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Former chairman of J. Sainsbury PLC and Minister for Science, United Kingdom
David J. Sainsbury (MBA ’71) has received the Botwinick Prize in Business Ethics for his longstanding corporate commitment to environmental and other community issues. Mr. Sainsbury is chairman of J Sainsbury plc, a 128-year old retail business that operates not only in the United Kingdom, but through its wholly-owned subsidiary, Shaw’s Supermarkets, Inc. (in New England and soon to be in metro-New York) and Giant Foods (Maryland), a company in which it currently has a substantial investment.
Mr. Sainsbury has received wide recognition for his implementation of Integrated Crop Management Strategies (ICMS) for Sainsbury supermarkets in the UK and abroad. By instituting strict pesticide regulations and training for produce suppliers, Mr. Sainsbury’s example has shown that stringent environmental standards are a successful business practice. ICMS involves the introduction of beneficial insects and resistant varieties, forecasting and monitoring techniques, crop rotation and staff training to reduce the need for pesticides. Sainsbury supermarkets audit the farmers and suppliers on a regular basis to ensure they are in compliance with the program.
“David’s commitment to the global community through his environmental initiatives and other charitable work is extraordinary,” stated Professor Meyer Feldberg, dean of Columbia Business School. “He has shown that business leadership is, in fact, more than just running a successful international business. I am proud that a Columbia Business School alumnus is receiving this honor.”
Additionally, through the Gatsby Charitable Foundation, Mr. Sainsbury sponsors the Sainsbury Management Fellowship Scheme, a scholarship program designed to support British engineers earning MBAs at major international business schools. His vision for this program is to create a pipeline of talented resources with the intention to improve the economic and ethical performance of United Kingdom engineering, manufacturing, and construction businesses.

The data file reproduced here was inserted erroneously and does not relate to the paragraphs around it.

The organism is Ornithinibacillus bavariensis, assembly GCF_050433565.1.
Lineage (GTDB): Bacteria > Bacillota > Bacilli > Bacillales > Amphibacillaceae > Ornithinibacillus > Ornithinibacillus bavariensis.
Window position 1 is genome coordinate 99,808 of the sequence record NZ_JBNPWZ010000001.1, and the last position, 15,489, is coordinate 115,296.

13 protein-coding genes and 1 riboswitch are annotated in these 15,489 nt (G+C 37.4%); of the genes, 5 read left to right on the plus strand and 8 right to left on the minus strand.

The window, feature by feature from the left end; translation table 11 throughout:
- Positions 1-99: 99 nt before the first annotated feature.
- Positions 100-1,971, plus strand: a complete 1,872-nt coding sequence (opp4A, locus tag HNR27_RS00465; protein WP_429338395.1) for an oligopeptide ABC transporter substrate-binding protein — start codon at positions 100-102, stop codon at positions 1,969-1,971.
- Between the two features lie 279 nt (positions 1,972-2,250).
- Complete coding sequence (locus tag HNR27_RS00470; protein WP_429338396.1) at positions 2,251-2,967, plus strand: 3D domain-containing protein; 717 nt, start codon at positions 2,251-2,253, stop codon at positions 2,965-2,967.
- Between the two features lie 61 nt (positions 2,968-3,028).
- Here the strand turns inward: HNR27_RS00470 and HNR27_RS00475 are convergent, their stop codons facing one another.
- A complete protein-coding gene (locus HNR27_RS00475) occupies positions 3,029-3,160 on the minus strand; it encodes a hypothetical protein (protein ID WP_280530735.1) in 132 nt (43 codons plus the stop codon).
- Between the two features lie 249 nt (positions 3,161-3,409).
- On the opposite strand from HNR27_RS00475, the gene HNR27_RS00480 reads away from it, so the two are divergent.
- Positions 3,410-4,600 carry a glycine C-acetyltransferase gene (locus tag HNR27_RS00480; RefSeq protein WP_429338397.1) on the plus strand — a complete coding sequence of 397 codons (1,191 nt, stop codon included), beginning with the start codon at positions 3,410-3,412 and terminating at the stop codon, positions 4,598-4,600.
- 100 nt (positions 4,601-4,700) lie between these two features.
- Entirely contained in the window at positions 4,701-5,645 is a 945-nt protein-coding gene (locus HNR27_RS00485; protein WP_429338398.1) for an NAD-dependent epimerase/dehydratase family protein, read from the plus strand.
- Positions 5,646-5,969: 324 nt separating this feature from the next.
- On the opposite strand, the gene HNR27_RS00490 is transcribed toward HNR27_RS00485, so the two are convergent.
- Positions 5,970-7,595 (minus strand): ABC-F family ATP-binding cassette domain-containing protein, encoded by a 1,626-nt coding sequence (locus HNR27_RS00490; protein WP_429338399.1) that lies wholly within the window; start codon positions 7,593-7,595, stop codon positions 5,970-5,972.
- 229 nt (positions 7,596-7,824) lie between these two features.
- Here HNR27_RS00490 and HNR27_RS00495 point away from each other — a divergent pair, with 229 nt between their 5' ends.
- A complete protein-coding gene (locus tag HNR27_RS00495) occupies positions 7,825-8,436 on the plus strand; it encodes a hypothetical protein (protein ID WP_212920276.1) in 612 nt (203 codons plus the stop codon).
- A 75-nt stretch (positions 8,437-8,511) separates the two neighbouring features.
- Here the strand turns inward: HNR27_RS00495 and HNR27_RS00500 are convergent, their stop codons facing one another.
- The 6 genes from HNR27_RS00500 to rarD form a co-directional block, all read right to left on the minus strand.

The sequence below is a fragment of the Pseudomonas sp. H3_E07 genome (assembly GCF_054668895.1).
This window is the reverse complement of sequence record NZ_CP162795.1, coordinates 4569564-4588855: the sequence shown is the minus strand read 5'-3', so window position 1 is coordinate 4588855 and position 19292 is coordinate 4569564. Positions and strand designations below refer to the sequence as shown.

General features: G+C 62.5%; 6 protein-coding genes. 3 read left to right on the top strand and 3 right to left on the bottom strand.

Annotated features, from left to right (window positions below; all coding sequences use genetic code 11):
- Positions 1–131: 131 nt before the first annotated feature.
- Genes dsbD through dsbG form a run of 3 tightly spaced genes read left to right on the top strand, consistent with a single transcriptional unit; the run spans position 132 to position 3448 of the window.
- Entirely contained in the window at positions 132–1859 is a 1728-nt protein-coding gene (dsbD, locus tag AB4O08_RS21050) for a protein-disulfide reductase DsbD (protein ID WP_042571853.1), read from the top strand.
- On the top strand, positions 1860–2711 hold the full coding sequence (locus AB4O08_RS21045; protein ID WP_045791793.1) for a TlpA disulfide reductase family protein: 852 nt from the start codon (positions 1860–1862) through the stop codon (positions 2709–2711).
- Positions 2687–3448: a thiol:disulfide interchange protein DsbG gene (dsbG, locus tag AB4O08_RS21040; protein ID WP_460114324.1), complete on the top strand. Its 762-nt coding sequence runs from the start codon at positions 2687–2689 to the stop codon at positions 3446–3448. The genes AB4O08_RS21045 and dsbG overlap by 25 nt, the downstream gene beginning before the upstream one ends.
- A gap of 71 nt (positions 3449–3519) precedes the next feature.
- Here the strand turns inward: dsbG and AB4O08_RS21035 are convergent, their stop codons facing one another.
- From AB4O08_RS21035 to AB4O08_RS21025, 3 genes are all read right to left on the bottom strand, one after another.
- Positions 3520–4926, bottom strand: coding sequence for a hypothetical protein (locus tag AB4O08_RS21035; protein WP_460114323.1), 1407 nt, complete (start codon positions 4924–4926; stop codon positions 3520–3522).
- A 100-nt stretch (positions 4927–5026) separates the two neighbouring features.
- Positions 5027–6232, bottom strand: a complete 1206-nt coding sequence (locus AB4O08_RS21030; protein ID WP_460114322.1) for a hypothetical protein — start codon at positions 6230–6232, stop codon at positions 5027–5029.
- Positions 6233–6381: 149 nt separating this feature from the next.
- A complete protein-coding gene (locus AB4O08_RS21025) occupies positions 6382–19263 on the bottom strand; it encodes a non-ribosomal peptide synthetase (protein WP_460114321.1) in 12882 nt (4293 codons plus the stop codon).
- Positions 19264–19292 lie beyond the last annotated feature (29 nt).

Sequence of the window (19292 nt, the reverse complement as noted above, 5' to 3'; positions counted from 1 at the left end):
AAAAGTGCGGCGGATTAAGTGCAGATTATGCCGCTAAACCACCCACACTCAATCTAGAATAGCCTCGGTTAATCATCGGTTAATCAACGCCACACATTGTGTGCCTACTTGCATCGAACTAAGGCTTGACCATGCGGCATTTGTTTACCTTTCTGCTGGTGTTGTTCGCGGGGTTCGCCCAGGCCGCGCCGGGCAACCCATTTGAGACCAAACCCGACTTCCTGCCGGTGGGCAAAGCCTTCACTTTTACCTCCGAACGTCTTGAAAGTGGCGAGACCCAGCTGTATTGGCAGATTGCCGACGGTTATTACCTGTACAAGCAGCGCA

Lord David Sainsbury established Gatsby in 1967 when he was 27 years old. He used his own inheritance to do it. In 1993, David Sainsbury made a further gift to Gatsby of over $300 million. At the time, this gift was the largest single philanthropic donation ever recorded in the UK. Each year since then, Lord Sainsbury has donated at least another $10 million to the trust. Gatsby is one of the most interesting grantmaking institutions in the world. First, Gatsby is very focused. Its trustees concentrate on a limited number of areas, such as plant science, mental health, or help to Africa.Second, Gatsby is proactive. Rather than awaiting proposals, its trustees identify areas for action.Third, the trustees are not afraid to experiment and take risks, both of which are generally outside the comfort zone of most government bureaucrats. Finally, the trustees look to the long term. They believe that many things worth changing can take 10 years or more to improve substantially. Clearly defined aims, not the length of the grant, are important to the trustees.
David Sainsbury was educated at Eton and at Cambridge, where he began by reading history but became fascinated by science. He graduated in 1963 with a BA in psychology. In 1971, he received his MBA from Columbia's Graduate School of Business. He joined his family's supermarket business after graduation, rising to become finance director and then chairman and chief executive. In 1997, Prime Minister Tony Blair made him Lord Sainsbury of Turville and, a year later, appointed him as Minister for Science & Technology.